“But I think on balance there is some value in getting sworn testimony from him, because that means we can ask questions about some of the very serious allegations he has made,” Himes added.

Interest in hearing Bolton discuss his White House tenure is hardly new.

At the height of the impeachment proceedings, the Democratic calls for Bolton’s appearance reached a fever pitch, captivating Washington and pitting the parties in a fierce tug of war over the wisdom and value of hearing new eyewitness accounts of Trump’s conduct.

Yet Bolton, a national security hawk with decades of experience across multiple Republican administrations, had refused to appear before Democratic investigators in the House, even under subpoena. And although he offered to testify during the Senate trial, Republican leaders quashed the effort to call him in.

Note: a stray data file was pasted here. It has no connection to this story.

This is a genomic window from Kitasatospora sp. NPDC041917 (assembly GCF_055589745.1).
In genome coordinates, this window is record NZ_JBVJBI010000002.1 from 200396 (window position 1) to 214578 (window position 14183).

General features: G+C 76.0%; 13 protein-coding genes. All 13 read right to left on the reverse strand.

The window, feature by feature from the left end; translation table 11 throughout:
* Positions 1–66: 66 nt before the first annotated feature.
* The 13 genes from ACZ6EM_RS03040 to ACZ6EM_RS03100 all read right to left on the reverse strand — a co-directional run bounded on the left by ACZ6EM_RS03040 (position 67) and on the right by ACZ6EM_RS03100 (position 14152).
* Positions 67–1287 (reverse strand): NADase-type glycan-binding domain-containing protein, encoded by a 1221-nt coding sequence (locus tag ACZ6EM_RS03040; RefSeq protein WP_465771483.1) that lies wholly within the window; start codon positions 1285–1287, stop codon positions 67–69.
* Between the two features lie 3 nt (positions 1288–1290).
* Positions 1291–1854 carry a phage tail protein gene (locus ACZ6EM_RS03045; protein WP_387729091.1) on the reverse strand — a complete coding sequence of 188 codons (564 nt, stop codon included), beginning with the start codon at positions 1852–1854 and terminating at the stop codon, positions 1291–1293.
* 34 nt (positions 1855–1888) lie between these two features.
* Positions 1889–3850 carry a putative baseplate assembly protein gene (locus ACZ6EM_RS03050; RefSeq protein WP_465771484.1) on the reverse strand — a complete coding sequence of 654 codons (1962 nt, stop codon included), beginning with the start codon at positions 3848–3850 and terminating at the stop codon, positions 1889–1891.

More recently, the calls for Bolton’s appearance have been muted on both sides by the arrival of the deadly coronavirus; the resulting economic collapse; and the racial unrest prompted by the killing of George Floyd at the hands of police in May.

Still, the issue presents something of a dilemma for Pelosi and other party leaders, who are fighting to invigorate Democratic voters heading into November’s elections — and face pressure from liberals on and off Capitol Hill to hold Trump accountable at every turn.

Pelosi has vowed to do just that — “We will never stop our oversight that is our responsibility under the Constitution,” she told reporters Thursday — but on the question of Bolton she’s remained mum.